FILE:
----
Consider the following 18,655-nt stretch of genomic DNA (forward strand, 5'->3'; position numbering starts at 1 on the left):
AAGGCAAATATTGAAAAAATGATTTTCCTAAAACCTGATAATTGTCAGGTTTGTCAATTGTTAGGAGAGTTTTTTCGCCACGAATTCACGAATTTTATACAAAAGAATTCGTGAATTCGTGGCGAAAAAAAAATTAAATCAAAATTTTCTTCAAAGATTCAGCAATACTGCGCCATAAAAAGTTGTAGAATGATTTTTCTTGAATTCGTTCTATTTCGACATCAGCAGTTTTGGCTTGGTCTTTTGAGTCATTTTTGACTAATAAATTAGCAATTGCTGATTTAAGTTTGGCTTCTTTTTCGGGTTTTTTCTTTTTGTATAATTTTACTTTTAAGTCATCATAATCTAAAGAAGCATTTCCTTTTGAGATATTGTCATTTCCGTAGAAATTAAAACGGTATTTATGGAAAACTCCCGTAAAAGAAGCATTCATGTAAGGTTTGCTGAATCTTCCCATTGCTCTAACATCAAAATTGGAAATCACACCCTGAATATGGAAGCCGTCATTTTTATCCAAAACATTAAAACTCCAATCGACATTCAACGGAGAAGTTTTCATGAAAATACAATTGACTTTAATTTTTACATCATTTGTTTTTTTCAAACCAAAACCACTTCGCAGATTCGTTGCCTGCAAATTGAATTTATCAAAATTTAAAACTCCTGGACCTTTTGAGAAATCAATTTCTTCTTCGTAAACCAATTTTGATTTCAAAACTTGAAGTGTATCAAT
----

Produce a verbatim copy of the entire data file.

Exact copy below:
Consider the following 18,655-nt stretch of genomic DNA (forward strand, 5'->3'; position numbering starts at 1 on the left):
AAGGCAAATATTGAAAAAATGATTTTCCTAAAACCTGATAATTGTCAGGTTTGTCAATTGTTAGGAGAGTTTTTTCGCCACGAATTCACGAATTTTATACAAAAGAATTCGTGAATTCGTGGCGAAAAAAAAATTAAATCAAAATTTTCTTCAAAGATTCAGCAATACTGCGCCATAAAAAGTTGTAGAATGATTTTTCTTGAATTCGTTCTATTTCGACATCAGCAGTTTTGGCTTGGTCTTTTGAGTCATTTTTGACTAATAAATTAGCAATTGCTGATTTAAGTTTGGCTTCTTTTTCGGGTTTTTTCTTTTTGTATAATTTTACTTTTAAGTCATCATAATCTAAAGAAGCATTTCCTTTTGAGATATTGTCATTTCCGTAGAAATTAAAACGGTATTTATGGAAAACTCCCGTAAAAGAAGCATTCATGTAAGGTTTGCTGAATCTTCCCATTGCTCTAACATCAAAATTGGAAATCACACCCTGAATATGGAAGCCGTCATTTTTATCCAAAACATTAAAACTCCAATCGACATTCAACGGAGAAGTTTTCATGAAAATACAATTGACTTTAATTTTTACATCATTTGTTTTTTTCAAACCAAAACCACTTCGCAGATTCGTTGCCTGCAAATTGAATTTATCAAAATTTAAAACTCCTGGACCTTTTGAGAAATCAATTTCTTCTTCGTAAACCAATTTTGATTTCAAAACTTGAAGTGTATCAAT